After Public Resistance, County Commission Moves Forward with Redistricting



The chamber was already full at 8:50am, and the spillover room wasn’t far behind. Half the community organizations in Newtown turned out for Tuesday’s meeting, and a few of them were protesting outside. A crowded commission meeting, of course, is not terribly unusual for Sarasota, but this felt different: when public comments commenced, the first civilian to approach the microphone was Vice Mayor Freeland Eddie. On behalf of Sarasota’s unanimous City Commission, Freeland Eddie presented a scathing critique of the County’s voter redistricting plan, including a denunciation of the discriminatory effects that the new voter districts might have. The City Commission strongly recommends that the County consider waiting until the 2020 census to redraw the voting districts. She’s the first person to speak out, but certainly not the last. A former Sarasota circuit court judge claims that the commission has no legal requirement to redraw the districts before the census. Several members of the community complain about the lack of a sidewalk on Myrtle Street (the only way to get to Newtown’s Booker High School). They want representation on the County Commission. President of Sarasota’s Democratic Black Caucus Dee McFarland points out that redrawing the districts now would preemptively end the electoral campaign of Fredd Atkins, the former Mayor and North Sarasota candidate who's currently running to be a commissioner. “There are already candidates declared in these races,” she says. Head of the local NAACP, Trevor Harvey mirrors her sentiments. One Newtown resident, exasperated, asks “I don’t understand. What’s the problem you have with North Sarasota?”

The controversy, if you haven’t been following the local coverage, is around the unpopular new maps developed by a consulting firm called Spitzer and Associates, at the behest of the County Commission. The second map in the initial presentation, the genealogy of which is still found in both map 4 and map 4.1, places 10,000 residents from a heavily Republican precinct into District 1, which includes Newtown and several of Sarasota’s colleges. The effect of this shift is to transform the voting district which includes Sarasota’s largest black and Latino populations from moderately Democratic to moderately Republican. Not only that, but the map was submitted anonymously by Bob Waechter (who was charged with election tampering in 2012), and that fact was only revealed after it was discovered by the public. Even the population estimates that the maps are based on have suffered repeated criticism—they’re based solely on property appraisal data, as no census data was available. In short, the process of redrawing the voting district maps has not been well received by the public.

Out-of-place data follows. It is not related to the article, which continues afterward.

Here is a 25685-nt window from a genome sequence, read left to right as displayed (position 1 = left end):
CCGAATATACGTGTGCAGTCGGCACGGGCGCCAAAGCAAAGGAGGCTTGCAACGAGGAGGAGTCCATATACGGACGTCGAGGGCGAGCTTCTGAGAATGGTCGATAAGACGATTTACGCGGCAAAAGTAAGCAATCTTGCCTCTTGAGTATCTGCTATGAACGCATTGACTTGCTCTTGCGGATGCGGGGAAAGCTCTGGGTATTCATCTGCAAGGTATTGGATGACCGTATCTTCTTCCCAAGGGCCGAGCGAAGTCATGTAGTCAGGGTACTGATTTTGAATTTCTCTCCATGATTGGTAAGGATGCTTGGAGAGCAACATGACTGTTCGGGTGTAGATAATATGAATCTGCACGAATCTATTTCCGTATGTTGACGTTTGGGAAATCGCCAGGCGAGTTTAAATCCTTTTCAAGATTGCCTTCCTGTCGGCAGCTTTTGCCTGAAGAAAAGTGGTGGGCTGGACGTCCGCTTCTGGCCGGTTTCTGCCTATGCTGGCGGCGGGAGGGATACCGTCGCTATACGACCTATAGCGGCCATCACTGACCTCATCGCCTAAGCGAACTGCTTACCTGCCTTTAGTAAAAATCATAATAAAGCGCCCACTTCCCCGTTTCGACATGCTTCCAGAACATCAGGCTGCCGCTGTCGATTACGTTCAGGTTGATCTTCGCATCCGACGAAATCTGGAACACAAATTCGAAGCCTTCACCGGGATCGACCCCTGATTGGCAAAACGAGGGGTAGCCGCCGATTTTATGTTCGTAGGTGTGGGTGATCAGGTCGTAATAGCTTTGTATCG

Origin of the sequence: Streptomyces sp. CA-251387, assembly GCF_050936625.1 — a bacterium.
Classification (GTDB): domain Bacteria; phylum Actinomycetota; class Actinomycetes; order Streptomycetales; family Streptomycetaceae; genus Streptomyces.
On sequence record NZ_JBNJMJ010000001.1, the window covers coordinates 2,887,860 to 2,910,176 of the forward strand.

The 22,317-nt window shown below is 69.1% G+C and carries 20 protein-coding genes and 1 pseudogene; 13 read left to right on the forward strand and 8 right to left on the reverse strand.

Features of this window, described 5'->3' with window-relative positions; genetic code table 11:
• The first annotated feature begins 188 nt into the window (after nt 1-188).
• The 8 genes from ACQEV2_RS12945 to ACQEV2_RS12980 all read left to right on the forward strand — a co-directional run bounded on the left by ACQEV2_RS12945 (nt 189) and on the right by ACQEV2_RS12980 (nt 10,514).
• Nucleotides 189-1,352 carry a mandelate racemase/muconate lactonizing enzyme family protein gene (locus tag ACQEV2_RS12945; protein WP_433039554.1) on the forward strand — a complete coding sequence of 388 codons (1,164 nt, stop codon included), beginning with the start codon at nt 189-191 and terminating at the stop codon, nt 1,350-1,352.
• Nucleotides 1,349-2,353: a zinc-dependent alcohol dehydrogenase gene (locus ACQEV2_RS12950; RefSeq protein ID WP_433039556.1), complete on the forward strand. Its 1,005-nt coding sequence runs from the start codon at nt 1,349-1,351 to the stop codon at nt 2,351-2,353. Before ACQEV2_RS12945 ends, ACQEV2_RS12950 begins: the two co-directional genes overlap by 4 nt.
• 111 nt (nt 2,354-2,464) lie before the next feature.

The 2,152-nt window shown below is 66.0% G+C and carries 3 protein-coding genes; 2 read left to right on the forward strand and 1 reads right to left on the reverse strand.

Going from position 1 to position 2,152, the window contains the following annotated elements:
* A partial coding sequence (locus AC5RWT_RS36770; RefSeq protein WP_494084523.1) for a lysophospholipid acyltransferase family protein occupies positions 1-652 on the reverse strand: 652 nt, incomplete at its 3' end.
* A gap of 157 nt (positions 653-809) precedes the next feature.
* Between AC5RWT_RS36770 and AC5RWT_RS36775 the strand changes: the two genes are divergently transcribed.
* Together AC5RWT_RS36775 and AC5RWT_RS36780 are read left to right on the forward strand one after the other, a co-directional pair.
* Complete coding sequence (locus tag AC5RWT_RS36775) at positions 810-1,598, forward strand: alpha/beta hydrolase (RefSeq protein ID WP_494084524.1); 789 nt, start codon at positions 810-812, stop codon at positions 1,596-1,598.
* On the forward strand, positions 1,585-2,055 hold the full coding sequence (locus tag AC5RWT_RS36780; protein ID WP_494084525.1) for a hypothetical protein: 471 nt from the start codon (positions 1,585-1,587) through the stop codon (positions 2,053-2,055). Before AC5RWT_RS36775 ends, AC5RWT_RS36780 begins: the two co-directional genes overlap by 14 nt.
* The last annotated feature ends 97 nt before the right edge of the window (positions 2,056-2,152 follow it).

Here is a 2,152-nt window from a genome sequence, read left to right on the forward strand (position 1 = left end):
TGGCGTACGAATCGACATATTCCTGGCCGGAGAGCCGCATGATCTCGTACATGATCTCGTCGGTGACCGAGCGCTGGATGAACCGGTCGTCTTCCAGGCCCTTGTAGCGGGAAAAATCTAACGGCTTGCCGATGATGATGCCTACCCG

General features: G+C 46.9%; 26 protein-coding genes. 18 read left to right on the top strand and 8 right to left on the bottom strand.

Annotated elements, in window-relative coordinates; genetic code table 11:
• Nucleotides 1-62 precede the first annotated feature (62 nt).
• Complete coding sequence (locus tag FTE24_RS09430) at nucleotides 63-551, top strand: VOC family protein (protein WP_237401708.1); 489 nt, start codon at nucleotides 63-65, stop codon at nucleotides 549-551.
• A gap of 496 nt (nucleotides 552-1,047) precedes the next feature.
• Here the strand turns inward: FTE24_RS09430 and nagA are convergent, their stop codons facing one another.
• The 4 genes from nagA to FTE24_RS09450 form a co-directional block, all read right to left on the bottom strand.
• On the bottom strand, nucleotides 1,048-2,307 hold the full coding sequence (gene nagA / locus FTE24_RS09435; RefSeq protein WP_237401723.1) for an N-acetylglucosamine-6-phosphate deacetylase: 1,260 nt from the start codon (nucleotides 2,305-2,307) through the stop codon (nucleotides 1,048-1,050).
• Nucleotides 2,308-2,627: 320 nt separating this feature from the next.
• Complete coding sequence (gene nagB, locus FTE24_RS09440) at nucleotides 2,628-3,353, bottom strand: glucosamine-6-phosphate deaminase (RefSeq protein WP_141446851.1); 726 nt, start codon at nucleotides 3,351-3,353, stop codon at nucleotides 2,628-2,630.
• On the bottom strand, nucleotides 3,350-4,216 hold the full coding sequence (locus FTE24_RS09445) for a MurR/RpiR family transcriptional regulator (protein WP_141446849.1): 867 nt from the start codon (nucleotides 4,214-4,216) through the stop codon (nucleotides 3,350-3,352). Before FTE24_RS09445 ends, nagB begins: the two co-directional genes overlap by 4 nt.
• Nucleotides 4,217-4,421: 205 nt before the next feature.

Perhaps the most shocking public comment came from the independent scholar and activist R.N. Collins, the man responsible for deflating the methodology of the county’s first population count. If the legal case for redrawing the district maps is based on the idea that the population distribution of the county has changed more than 10 percent, he has serious doubts that the population data provided by Spitzer and Associates is any more accurate than the 2010 Census. In fact, he claims, they didn’t even take into account any data after the year 2016. SRQ verified his claim with data provided by the original statistician hired by Spitzer and Associates. That statistician, Richard Doty, confirms with SRQ that “If the property appraiser’s data was missing some of the newest construction, we have no control over that and there was insufficient time to redo this work with more recent data. But new construction only reflects a portion of the growth since 2010.” 

Public comments continue for over three hours. At the end, the Commission decides to move forward with map 4.1, with a 3-2 vote in favor. With a laugh, Nancy Detert asks Kurt Spitzer of Spitzer and Associates whether the redistricting process ever ends in anything other than a lawsuit. In his experience, lawsuits are actually fairly rare. When asked by SRQ about his plans, the NAACP’s Trevor Harvey responds that “we have to figure what the next steps are for us as a community. Some of those approaches may be filling some sort of litigation, but it’s a conversation that still needs to happen.”


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